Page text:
Organizational perspectives on implementing complex health interventions: clinical genomics in Australia

Stephanie Best*, Janet C. Long, Clara Gaff, Jeffrey Braithwaite, Natalie Taylor

*Corresponding author for this work

Research output: Contribution to journalArticlepeer-review

4 Citations (Scopus)


Purpose: Clinical genomics is a complex, innovative medical speciality requiring clinical and organizational engagement to fulfil the clinical reward promised to date. Focus thus far has been on gene discovery and clinicians’ perspectives. The purpose of this study was to use implementation science theory to identify organizational barriers and enablers to implementation of clinical genomics along an organizations’ implementation journey from Preadoption through to Adoption and Implementation. Design/methodology/approach: We used a deductive qualitative approach study design drawing on implementation science theory - (1) Translation Science to Population Impact Framework, to inform semi structured interviews with organizational decision-makers collaborating with Australian and Melbourne Genomics, alongside and (2) Theoretical Domains Framework (TDF), to guide data analysis. Findings: We identified evolving organizational barriers across the implementation journey from Preadoption to Implementation. Initially the organizational focus is on understanding the value of clinical genomics (TDF code: belief about consequences) and setting the scene (TDF code: goals) before organizational (TDF codes: knowledge and belief about consequences) and clinician (TDF codes: belief about capability and intentions) willingness to adopt is apparent. Once at the stage of Implementation, leadership and clarity in organizational priorities (TDF codes: intentions, professional identity and emotion) that include clinical genomics are essential prerequisites to implementing clinical genomics in practice. Intuitive enablers were identified (e.g. ‘providing multiple opportunities for people to come on board) and mapped hypothetically to barriers. Originality/value: Attention to date has centred on the barriers facing clinicians when introducing clinical genomics into practice. This paper uses a combination of implementation science theories to begin to unravel the organizational perspectives of implementing this complex health intervention.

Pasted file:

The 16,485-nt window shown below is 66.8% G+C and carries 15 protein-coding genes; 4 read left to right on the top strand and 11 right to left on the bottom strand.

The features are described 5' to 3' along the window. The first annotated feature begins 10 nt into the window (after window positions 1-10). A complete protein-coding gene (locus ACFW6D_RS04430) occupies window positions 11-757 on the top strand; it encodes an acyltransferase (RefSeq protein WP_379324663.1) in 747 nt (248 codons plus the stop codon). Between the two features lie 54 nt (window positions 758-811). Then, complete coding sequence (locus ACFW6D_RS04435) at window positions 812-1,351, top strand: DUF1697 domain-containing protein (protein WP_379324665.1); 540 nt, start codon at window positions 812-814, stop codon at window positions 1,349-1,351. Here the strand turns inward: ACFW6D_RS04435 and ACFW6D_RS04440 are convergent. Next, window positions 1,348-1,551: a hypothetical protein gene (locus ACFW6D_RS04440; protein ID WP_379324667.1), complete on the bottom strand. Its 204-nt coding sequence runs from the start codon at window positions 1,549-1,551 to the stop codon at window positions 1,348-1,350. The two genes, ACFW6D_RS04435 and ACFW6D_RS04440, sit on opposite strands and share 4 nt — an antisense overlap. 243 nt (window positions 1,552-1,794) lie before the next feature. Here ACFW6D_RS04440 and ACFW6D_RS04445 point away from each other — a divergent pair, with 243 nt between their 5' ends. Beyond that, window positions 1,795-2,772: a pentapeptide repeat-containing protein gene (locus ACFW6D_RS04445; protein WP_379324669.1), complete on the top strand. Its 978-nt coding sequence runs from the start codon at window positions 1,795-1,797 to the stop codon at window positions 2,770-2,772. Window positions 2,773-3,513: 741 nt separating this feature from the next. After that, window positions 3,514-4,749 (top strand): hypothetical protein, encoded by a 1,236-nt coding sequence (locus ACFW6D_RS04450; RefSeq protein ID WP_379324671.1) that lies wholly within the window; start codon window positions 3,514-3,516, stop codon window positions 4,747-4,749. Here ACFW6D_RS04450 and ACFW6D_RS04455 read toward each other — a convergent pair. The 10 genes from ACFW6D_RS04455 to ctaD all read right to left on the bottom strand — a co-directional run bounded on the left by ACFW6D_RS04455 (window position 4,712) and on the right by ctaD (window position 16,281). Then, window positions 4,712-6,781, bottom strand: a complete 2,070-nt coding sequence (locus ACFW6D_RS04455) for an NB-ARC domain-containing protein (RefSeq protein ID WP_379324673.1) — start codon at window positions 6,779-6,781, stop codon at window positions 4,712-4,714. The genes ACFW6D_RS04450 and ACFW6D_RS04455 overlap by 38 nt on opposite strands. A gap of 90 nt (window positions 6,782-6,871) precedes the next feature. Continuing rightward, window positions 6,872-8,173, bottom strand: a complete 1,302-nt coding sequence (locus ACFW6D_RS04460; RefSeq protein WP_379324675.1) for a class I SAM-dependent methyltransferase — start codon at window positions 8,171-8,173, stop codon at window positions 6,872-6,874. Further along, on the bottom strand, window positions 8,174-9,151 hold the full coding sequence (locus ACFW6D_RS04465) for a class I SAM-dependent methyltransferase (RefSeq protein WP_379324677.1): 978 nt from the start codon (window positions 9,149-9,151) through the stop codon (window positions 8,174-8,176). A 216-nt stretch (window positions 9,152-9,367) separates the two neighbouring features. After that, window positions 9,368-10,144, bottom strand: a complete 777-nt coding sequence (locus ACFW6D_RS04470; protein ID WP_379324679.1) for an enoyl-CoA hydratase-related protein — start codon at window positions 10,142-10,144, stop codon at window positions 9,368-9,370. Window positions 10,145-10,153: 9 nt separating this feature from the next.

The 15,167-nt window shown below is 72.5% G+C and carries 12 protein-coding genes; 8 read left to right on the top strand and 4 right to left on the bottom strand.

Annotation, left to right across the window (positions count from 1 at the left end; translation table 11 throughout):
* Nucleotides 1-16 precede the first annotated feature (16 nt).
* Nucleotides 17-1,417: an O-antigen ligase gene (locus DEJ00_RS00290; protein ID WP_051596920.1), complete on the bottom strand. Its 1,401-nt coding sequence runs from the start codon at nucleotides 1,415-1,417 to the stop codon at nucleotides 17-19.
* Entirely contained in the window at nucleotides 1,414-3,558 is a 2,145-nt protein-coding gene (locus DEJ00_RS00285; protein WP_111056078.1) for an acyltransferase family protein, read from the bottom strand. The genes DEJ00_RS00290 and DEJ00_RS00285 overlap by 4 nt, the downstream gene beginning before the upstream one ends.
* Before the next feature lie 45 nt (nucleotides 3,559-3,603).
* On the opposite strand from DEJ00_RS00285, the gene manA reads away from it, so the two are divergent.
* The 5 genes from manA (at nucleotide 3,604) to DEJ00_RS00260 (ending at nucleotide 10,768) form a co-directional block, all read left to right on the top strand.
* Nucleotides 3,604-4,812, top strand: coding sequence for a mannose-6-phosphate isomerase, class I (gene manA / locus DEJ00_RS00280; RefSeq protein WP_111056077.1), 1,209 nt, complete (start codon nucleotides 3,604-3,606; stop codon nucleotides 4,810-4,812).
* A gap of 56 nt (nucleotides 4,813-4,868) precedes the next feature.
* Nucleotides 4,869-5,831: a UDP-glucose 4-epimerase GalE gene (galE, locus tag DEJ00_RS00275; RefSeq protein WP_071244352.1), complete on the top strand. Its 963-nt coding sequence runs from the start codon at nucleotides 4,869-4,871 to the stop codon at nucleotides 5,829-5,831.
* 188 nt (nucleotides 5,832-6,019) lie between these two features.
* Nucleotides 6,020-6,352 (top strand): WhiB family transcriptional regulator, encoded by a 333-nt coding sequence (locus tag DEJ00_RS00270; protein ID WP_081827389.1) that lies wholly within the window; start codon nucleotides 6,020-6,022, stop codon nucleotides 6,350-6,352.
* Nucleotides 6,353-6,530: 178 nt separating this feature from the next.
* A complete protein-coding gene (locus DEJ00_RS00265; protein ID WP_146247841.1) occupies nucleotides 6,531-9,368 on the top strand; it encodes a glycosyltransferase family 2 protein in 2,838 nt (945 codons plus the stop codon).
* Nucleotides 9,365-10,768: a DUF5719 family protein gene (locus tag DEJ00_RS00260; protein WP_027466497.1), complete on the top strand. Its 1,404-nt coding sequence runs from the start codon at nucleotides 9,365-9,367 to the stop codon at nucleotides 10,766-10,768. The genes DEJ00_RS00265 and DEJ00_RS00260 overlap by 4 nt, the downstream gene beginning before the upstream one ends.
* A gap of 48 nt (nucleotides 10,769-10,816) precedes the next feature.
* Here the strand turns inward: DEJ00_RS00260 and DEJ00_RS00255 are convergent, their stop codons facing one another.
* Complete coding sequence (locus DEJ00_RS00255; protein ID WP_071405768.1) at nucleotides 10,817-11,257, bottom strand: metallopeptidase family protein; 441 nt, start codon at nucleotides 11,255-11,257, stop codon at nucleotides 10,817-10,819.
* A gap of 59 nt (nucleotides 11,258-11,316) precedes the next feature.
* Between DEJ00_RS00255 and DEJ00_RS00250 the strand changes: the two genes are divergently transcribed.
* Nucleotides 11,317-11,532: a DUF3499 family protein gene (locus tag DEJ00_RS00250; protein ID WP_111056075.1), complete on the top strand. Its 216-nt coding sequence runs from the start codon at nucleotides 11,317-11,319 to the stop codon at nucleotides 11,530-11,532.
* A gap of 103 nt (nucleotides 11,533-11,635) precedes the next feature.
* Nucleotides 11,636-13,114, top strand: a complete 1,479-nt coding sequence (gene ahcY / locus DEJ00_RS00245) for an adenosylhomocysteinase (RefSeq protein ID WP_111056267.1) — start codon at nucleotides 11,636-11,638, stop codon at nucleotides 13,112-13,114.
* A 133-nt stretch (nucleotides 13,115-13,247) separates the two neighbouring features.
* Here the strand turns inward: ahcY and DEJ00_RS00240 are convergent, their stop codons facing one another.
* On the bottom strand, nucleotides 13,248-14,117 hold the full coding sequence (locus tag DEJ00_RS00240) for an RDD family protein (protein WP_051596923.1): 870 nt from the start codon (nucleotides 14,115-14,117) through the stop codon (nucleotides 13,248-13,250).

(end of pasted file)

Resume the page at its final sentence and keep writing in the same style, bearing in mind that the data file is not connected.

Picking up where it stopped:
Original languageEnglish
Pages (from-to)825-845
Number of pages21
JournalJournal of Health, Organisation and Management
Issue number7
Early online date22 Jul 2021
Publication statusPublished - 13 Oct 2021


  • Clinical genomics
  • Implementation science
  • Organization decision-makers
  • Theoretical Domains Framework
  • Translation Science to Population Impact Framework


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